Visit any church service, Roman Catholic, Protestant or Greek Orthodox, and it is the apostle Paul and his ideas that are central — in the hymns, the creeds, the sermons, the invocation and benediction, and of course, the rituals of baptism and the Holy Communion or Mass. Whether birth, baptism, confirmation, marriage or death, it is predominantly Paul who is evoked to express meaning and significance.

The fundamental doctrinal tenets of Christianity, namely that Christ is God "born in the flesh," that his sacrificial death atones for the sins of humankind, and that his resurrection from the dead guarantees eternal life to all who believe, can be traced back to Paul — not to Jesus. Indeed, the spiritual union with Christ through baptism, as well as the "communion" with his body and blood through the sacred meal of bread and wine, also trace back to Paul. This is the Christianity most familiar to us, with the creeds and confessions that separated it from Judaism and put it on the road to becoming a new religion.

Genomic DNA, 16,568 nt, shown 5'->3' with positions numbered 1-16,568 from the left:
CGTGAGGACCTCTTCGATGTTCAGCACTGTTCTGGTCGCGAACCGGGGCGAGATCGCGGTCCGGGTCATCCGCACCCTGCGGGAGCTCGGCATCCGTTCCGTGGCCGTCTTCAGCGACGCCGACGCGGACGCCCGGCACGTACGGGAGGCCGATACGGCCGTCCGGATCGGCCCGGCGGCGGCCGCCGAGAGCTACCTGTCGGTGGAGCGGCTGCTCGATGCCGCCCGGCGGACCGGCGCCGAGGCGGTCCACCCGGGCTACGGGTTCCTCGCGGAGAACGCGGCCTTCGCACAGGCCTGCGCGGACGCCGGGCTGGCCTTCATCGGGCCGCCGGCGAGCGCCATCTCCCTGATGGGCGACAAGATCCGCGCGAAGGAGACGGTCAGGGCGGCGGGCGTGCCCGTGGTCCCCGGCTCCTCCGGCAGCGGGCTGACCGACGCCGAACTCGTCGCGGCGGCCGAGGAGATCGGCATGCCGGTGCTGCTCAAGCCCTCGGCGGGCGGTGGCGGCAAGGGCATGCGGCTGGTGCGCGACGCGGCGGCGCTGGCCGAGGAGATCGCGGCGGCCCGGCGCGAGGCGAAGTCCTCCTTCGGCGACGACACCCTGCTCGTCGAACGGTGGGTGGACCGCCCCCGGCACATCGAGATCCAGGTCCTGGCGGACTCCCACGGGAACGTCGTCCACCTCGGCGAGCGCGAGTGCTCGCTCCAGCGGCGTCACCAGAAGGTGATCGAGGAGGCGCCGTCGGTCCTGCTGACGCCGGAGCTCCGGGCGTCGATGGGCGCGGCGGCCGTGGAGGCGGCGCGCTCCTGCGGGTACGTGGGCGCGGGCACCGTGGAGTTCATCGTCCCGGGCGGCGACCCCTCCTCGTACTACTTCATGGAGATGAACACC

It was not until seven years after Jesus' death, around A.D. 37, that Paul reports his initial apparition of “Christ,” whom he identifies with Jesus raised from the dead. He asks his followers when challenged for his credentials: “Have I not seen Jesus our Lord?” equating his visionary experience with that of those who had known Jesus face-to-face (1 Corinthians 9:1). Paul's claim to have “seen” Jesus, as well as the teachings he says he received directly from Jesus, came after Jesus' lifetime, and can be categorized as subjective clairvoyant experiences (Galatians 1:12, 18; 2:1; 2 Corinthians 12:1-10). These “revelations” were not a one-time experience of “conversion,”  but a phenomenon that continued over the course of Paul's life. Paul confesses that he does not comprehend the nature of these ecstatic spiritual experiences, whether they were “in the body, or out of the body” but he believed that the voice he heard, the figure he saw and the messages he received were encounters with the heavenly Christ (2 Corinthians 12:2-3).